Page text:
Of course YOU never do this, but you've seen it done. Someone is trying to convey information, and the intended recipient of the information is completely tuning them out.

Of course if the information is really USEFUL, the recipient sometimes tunes back in-- *“Eh, you said something about buried treasure?”*

Dogs will talk to you in “Dog,” and can be trained to talk a little by mimicking human sounds. Our golden retriever mix can say *“I ruvv you”* if you say it to her first. She does love you, but I don't know if she knows what she's *saying.*

“I love you” IS useful information.

I used to volunteer for a wildlife rehab organization. I loved it when crows would chatter at us. They clearly have communication skills among themselves, can be mimics, and have senses of humor.

Some wild birds cannot be returned to the wild after being injured, and have to become permanent guests of the rehabbers. One night I was on my hands and knees spreading newspapers on the floor of the permanent-guest crow room. It was occupied by a raven, a crow, and a magpie. Corvid cousins, loose in the room.

I never felt it, but the crow ("Edgar Allan Crow," to be specific) ***picked my pocket*** and took my ring of keys. Delivered it to the magpie, apparently. Out of the corner of my eye I saw the magpie roll its head as it wound up for the toss. I swerved just in time as the keys grazed my hair. As I pivoted to look at them-- still on my hands and knees—all three were gleefully nodding their heads, and either the magpie or the crow...uh, ***CROWED:***


*Those blackguards!*

Now all four of us were laughing.

In Ontario, Canada, a veterinarian and her husband rescued a nest of baby crows. Four of the five survived. The couple taught them to get their own food.

They taught the birds to say “hello”, as a greeting. And even though the crows flew south after summer ended... when spring returned ...so did the crows.

And occasionally a crow would call “Hello” to them from a nearby tree.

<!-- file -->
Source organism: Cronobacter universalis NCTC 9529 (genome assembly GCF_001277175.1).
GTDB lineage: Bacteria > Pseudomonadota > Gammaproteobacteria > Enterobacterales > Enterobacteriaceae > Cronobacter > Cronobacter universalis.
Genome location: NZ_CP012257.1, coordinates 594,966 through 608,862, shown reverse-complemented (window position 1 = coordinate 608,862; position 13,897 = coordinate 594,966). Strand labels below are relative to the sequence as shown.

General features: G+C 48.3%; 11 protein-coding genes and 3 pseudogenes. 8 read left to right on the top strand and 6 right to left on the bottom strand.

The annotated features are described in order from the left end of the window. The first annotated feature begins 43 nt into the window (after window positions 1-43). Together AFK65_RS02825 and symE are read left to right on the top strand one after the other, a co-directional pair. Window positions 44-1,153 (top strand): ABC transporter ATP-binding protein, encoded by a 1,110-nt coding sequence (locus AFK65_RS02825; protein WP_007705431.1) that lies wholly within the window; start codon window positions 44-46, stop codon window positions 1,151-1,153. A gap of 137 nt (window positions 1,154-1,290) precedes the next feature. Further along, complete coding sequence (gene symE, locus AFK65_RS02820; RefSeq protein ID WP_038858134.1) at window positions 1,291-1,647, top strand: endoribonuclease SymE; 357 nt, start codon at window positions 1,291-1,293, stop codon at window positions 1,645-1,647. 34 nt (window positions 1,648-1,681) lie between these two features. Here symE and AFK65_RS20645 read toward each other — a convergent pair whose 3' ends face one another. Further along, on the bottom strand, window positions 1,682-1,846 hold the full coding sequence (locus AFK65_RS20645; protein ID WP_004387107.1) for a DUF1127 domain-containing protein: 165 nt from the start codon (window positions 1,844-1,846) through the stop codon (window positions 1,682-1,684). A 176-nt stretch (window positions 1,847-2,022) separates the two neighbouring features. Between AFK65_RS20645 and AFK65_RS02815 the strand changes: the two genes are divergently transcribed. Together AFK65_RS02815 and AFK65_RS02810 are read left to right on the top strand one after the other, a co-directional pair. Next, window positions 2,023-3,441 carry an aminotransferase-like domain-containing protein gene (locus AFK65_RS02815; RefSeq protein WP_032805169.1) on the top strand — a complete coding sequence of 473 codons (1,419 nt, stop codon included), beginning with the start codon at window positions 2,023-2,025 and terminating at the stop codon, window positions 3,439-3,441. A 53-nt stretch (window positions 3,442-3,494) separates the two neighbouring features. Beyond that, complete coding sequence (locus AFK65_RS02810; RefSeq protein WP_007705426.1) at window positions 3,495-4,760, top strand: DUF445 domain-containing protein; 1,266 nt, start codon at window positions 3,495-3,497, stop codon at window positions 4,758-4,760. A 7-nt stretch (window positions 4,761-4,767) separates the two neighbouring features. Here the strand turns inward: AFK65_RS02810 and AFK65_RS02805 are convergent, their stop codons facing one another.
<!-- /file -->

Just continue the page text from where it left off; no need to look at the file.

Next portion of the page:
The couple had a tray-like crow feeder, and they put peanuts in it. They had a GoPro out there to record activity at the feeder. One day a squirrel was in the feeder, and a crow landed on a branch nearby. The crow clearly addressed the squirrel in an *“ahem, my dear squirrel, you are eating my peanuts”* manner. Or maybe it was just a friendly, *“Hey there, mate!”* But it was CLEARLY a loud Hello.

You can watch it yourself-- the link is below.

It took two Hellos, but the (much larger) squirrel got the message-- and yielded the feeder.


Meanwhile, in an animal sanctuary in Botswana-- in which country about a third of the African savannah elephants reside-- elephants are using migratory routes to flee poachers.

And agriculture...and urbanization...and wars.

They travel by night. Poachers operate in daylight,

Elephant herds can communicate via sound, infrasound, gestures...and the elephant family's elder, experienced matrons will signal when they think it's time to charge-- or run away.

They have been shown to be MUCH more relaxed when approached by farmers than by spear-carrying warriors. As would we all.

(Even though certain shall-we-say-pachyderms may be guilty of shall-we-say helping themselves to some of the farmers' crops... )

But get this. They can distinguish between the VOICES and SCENTS of the farmers and the warriors, before they SEE them!

(What a gift! I wish I had that ability. To tell by voice and/or scent, without opening the door, which people ringing my bell are benign sellers of overpriced bakery goods and which are hawking unneeded, overpriced vinyl siding.)

(Incidentally, in THIS house,there is no such thing as an "unneeded" bakery good. Why do you think they call them “GOOD” ?)

Where was I? Oh, yeah.

You wanna hear remarkable?

Experts think elephants have ***a specific call*** to alert one another that our species is nearby.

And different ADDITIONAL calls that advise, “Represents big threat”, "Could go either way," or “Relax! It's only David Attenborough. AGAIN.”







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